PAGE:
We haven‘t posted an update on the development status of ANGLE in quite some time and we’d like to provide an update on some of the new features and improvements that we've been working on.
As announced in the [Chromium Blog] (http://blog.chromium.org/2011/11/opengl-es-20-certification-for-angle.html), ANGLE v1.0 has passed the Khronos OpenGL ES 2.0 certification process and is now a conformant OpenGL ES 2.0 implementation.
We have recently completed the implementation of depth texture support ([ANGLE_depth_texture] (https://code.google.com/p/angleproject/source/browse/extensions/ANGLE_depth_texture.txt?name=master)) and earlier in the year we added support for instancing via attribute array divisors ([ANGLE_instanced_arrays] (https://code.google.com/p/angleproject/source/browse/extensions/ANGLE_instanced_arrays.txt?name=master)). See ExtensionSupport for a complete list of extensions that are supported by ANGLE.
We have also made a number of improvements in the shader compiler.
These fixes result in ANGLE being able successfully compile a number of the more complex shaders. Unfortunately there are still some complex shaders which we have not yet been able to obtain solutions for. Ultimately Direct3D 9 SM3 shaders are more restricted than what can be expressed in GLSL. Most of the problematic shaders we've encountered will also not compile successfully on current ES 2.0 implementations. We would only be able to achieve parity with Desktop GL implementations by using Direct3D 10 or above.
We have also made a major change to ANGLE in the way the origin difference between D3D and OpenGL is handled. This difference is normally observable when using render-to-texture techniques, and if not accounted for, it would appear that images rendered to textures are upside down. In recent versions of ANGLE (r536 (on Google Code)-r1161 (on Google Code)), we have been storing surfaces following the D3D Y convention where (0, 0) is the top-left, rather than GL's bottom-left convention. This was done by vertically flipping textures on load and then adjusting the texture coordinates in the shaders to compensate. This approach worked well, but it did leave the orientation of pbuffers inverted when compared to native GL implementations. As of ANGLE r1162 (on Google Code), we have changed this back to the original way it was implemented - textures are loaded and stored in the GL orientation, and the final rendered scene is flipped when it is displayed to a window by eglSwapBuffers. This should be essentially transparent to applications except that orientation of pbuffers will change. In addition to fixing the pbuffer orientation, this change:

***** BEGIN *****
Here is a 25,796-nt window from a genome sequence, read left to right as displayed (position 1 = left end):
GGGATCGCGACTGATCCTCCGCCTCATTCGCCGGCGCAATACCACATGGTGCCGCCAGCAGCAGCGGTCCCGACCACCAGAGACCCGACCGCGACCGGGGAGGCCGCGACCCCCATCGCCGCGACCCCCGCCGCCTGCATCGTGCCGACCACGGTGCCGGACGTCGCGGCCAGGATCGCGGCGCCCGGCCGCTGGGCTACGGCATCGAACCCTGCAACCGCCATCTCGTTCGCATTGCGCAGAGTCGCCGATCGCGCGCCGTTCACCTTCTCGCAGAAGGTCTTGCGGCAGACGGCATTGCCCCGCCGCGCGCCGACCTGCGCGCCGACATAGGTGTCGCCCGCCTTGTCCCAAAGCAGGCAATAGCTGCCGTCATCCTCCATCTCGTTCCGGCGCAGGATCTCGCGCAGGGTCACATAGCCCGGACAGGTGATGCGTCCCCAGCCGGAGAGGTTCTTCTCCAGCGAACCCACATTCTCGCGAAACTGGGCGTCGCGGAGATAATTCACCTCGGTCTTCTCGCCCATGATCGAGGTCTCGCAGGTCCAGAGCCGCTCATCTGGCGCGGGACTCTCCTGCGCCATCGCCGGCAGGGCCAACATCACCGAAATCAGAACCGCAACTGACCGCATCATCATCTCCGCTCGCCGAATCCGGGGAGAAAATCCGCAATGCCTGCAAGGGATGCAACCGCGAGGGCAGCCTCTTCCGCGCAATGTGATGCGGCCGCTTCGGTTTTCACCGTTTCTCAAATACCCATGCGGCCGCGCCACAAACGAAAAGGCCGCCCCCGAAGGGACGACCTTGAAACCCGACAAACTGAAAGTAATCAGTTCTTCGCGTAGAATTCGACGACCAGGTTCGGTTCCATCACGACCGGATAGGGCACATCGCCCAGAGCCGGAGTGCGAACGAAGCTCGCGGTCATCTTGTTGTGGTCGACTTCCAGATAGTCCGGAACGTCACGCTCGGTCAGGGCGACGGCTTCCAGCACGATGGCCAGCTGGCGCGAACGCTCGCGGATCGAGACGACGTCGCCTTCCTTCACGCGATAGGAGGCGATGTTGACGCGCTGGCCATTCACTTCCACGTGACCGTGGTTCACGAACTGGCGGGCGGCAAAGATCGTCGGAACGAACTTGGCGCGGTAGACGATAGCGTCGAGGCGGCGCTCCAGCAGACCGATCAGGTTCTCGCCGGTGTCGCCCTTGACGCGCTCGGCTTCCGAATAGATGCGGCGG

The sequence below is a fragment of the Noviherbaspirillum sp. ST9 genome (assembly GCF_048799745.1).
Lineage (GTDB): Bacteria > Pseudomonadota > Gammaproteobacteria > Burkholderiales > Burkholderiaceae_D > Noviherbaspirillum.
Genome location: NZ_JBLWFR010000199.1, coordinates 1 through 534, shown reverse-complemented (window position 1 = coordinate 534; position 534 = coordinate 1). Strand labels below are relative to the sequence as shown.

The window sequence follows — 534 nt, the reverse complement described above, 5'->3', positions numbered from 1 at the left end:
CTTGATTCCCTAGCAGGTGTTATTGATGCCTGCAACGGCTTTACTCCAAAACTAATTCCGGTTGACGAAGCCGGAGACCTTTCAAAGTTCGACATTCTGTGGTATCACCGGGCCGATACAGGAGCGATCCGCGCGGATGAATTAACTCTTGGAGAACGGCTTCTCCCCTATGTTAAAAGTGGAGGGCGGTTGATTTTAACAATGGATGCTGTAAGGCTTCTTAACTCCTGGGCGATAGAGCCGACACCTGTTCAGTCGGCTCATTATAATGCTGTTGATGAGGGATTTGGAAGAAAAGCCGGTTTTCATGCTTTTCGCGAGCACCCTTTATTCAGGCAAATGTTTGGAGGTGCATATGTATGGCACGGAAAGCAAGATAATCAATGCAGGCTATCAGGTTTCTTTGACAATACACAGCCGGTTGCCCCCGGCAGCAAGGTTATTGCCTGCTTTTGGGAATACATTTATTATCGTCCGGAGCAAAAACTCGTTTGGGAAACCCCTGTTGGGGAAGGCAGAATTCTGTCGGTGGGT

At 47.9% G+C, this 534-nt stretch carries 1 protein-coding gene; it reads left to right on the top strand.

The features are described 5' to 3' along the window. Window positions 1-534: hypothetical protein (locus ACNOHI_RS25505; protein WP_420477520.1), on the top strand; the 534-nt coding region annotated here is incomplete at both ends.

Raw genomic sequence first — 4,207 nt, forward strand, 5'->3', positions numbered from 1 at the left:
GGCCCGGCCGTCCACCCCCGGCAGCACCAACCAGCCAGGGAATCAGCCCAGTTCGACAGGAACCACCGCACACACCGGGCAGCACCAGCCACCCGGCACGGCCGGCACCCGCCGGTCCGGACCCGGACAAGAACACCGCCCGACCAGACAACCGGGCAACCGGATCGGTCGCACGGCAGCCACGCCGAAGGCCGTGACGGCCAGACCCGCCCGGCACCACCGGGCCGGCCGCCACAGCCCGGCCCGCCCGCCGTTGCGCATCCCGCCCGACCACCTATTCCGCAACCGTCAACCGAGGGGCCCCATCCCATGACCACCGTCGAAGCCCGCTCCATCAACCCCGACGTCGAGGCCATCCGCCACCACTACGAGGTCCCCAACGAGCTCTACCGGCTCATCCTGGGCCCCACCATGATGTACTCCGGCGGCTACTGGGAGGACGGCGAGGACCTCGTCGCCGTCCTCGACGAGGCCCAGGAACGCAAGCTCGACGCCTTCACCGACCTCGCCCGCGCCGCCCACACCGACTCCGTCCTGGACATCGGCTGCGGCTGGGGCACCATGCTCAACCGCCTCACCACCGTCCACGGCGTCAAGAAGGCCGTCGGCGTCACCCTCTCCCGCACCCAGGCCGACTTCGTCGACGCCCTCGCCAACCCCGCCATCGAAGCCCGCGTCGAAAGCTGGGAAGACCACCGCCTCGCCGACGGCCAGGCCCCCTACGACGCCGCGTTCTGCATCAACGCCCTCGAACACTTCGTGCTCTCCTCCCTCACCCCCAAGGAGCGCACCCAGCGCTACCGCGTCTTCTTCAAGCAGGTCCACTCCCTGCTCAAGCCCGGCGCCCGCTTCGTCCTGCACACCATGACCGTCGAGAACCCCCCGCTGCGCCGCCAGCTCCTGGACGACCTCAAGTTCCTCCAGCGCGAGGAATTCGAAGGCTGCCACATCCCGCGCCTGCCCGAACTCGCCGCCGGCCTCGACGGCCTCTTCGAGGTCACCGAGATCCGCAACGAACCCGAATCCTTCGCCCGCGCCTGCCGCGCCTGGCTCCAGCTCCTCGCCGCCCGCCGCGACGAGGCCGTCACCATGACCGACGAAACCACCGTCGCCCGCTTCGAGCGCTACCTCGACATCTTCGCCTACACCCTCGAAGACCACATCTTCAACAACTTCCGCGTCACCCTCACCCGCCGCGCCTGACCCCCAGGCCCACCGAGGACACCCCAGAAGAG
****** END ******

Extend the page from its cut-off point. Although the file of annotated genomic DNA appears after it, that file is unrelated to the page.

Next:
Finally, Alok P. from Google has been working on implementing a new shader preprocessor for the last number of months and this effort is nearly complete. This new preprocessor should be more robust and much more maintainable. It also includes many (~5000) unit tests and passes all WebGL conformance tests. If you wish to try this out before it is enabled by default, define ANGLE_USE_NEW_PREPROCESSOR=1 in your project settings for the translator_common project.
As always we welcome contributions either in the bug reports (preferably with an isolated test-case) or in the form of code contributions. We have added a ContributingCode wiki page documenting the preferred process for contributing code. We do need to ask that you sign a Contributor License Agreement before we can integrate your patches.